Subscribe to Talkwalker.com or Mention.net and make sure that you are getting alerts under your name as well as your book title(s), brand, and keywords.

Pitch yourself to your local television stations.

Pitch yourself to your local print media.
Work on the Q&A for your press kit. You’ll need it when you start booking media interviews!

Schedule a book giveaway on Library Thing or Goodreads. It’s a fantastic way to drive new interest for your book! http://www.huffingtonpost.com/penny-c-sansevieri/the-power-of-the-goodread_b_3736965.html

Is the topic of your book in the news?
Check your local paper, and write a letter to the editor to share your expertise (and promote your book!).

Stop by your local library and see if you can set up an event. They love local authors.

Do you want to get your book into your local library system? Try dropping off a copy to your main library; if they stock it chances are the other branches will too.

Go to Chase’s Calendar of Events (www.Chases.com.) and find out how to create your own holiday!

Going on vacation? Use your away-from-home time to schedule a book event or two.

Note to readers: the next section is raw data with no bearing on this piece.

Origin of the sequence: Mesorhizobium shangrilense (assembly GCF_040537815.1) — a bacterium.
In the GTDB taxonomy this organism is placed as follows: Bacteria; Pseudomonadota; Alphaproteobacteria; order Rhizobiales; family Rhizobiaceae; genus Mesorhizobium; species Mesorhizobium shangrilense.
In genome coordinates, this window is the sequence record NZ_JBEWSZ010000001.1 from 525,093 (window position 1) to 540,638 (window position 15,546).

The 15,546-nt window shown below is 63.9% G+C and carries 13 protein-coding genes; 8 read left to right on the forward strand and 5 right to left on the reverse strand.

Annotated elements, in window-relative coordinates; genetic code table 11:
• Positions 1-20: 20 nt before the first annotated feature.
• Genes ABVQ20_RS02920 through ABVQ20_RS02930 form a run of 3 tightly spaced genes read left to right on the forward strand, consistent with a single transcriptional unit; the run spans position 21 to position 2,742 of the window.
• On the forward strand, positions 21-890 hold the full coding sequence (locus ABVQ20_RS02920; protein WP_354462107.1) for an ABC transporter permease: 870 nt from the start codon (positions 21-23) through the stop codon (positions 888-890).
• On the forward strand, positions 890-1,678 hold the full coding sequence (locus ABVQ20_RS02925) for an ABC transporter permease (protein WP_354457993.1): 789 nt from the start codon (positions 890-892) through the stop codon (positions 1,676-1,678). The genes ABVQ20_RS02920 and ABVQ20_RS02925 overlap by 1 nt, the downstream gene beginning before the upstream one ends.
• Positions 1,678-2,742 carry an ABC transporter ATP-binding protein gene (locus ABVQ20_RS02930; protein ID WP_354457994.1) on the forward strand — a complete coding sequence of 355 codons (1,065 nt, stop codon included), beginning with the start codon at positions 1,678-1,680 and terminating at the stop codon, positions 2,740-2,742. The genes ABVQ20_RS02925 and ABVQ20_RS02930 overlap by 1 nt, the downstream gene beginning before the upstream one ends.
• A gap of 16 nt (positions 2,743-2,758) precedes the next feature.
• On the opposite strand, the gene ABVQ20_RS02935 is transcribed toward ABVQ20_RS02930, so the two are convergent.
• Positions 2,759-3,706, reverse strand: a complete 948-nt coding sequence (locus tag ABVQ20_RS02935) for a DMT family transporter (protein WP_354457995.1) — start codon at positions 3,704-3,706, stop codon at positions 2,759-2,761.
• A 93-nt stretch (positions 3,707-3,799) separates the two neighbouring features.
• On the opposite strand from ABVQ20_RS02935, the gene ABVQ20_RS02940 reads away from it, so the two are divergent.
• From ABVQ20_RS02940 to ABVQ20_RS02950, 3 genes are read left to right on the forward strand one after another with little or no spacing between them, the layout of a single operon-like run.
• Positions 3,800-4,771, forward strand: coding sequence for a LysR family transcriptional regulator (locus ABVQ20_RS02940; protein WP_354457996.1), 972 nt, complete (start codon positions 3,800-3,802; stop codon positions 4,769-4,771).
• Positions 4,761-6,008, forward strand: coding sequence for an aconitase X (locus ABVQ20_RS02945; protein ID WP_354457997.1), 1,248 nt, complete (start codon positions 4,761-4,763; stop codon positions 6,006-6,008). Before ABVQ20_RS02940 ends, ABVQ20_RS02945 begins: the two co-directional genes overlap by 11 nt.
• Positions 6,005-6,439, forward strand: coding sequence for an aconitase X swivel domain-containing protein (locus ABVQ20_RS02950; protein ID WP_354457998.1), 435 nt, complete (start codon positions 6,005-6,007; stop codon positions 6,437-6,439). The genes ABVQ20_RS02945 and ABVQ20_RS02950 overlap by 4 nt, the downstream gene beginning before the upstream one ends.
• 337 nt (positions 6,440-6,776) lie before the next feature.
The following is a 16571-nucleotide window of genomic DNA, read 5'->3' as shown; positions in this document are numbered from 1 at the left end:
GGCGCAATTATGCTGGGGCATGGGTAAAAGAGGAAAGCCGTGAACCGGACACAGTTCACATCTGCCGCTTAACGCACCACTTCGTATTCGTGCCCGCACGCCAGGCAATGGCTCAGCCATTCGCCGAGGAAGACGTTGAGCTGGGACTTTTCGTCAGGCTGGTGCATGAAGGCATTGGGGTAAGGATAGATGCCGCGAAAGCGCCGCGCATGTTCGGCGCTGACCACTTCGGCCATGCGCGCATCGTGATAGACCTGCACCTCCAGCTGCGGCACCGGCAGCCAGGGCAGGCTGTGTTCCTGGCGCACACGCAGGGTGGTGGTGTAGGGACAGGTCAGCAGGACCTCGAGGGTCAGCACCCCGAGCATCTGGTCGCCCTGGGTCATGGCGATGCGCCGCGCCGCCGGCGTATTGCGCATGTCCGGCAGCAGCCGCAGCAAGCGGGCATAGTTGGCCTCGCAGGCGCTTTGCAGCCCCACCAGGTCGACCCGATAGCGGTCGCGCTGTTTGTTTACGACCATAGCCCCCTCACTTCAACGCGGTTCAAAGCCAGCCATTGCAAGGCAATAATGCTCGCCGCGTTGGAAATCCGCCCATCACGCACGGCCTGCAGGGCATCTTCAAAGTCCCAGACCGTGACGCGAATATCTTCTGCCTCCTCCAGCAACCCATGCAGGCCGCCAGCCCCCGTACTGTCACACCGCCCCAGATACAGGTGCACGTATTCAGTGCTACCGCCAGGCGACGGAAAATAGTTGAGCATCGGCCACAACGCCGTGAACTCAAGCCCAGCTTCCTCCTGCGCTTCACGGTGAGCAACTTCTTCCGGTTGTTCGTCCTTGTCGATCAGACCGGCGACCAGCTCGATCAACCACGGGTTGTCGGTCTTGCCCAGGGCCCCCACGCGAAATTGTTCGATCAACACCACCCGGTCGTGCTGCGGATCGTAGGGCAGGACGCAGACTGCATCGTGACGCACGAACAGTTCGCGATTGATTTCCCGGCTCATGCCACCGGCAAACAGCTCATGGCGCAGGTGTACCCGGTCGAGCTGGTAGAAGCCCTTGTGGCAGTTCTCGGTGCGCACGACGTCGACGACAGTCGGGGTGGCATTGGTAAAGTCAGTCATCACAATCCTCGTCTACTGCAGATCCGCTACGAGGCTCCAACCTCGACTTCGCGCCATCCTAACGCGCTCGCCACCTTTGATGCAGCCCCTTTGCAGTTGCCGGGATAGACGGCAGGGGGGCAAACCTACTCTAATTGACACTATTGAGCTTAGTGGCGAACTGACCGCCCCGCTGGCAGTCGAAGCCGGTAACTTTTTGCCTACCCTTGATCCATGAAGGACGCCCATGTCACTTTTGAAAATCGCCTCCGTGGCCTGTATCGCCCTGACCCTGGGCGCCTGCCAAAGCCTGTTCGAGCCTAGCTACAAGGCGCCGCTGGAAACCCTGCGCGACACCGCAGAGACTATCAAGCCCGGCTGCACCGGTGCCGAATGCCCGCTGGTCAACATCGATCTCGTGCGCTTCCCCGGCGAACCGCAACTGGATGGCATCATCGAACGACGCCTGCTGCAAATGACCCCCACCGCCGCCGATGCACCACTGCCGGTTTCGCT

If your book is appropriate, go to local schools to see if you can do a reading.

Got a book that could be sold in bulk? Start with your local companies first and see if they’re interested in buying some promotional copies to give away at company events.

Don’t forget to add reviews to your website. Remember that what someone else has to say is one thousand times more effective than anything you could say!

Trying to meet the press? Search the Net for Press Clubs in your area, they meet once a month and are a great place to meet the media.

Want a celebrity endorsement? Find celebs in your market with an interest in your topic and then go for it. Remember all they can say is no. Check out the Actors Guild for a list of celeb representatives.

Ready to get some magazine exposure? Why not pitch some regional and national magazines with your topic or submit a freelance article for reprint consideration?

Work on your next book or work on writing mini-books. Sometimes the best way to sell your first book is by promoting your second, but also many authors are writing and promoting mini-books to keep readers engaged while they wait for their next book to come out. How long do mini-books need to be? 50-75 pages. That’s it!

Indiana — The Journey Begins

Alas, I’ve started my journey! Before my first book signing in the south, I will spend the next few days in IN recording my latest novel on CD. I had several requests while at my MN signing, and of course, I always aim to please! It was a great honor to even be asked.

I spent my first night at a Flying J in New Haven — can you say, RVers dream?!?” Filled up the necessary tanks, emptied the others, watched a bit of telly, and had a very peaceful sleep. I was very tempted to get a bite at Huddle House, but I stayed on the healthy side and cooked instead.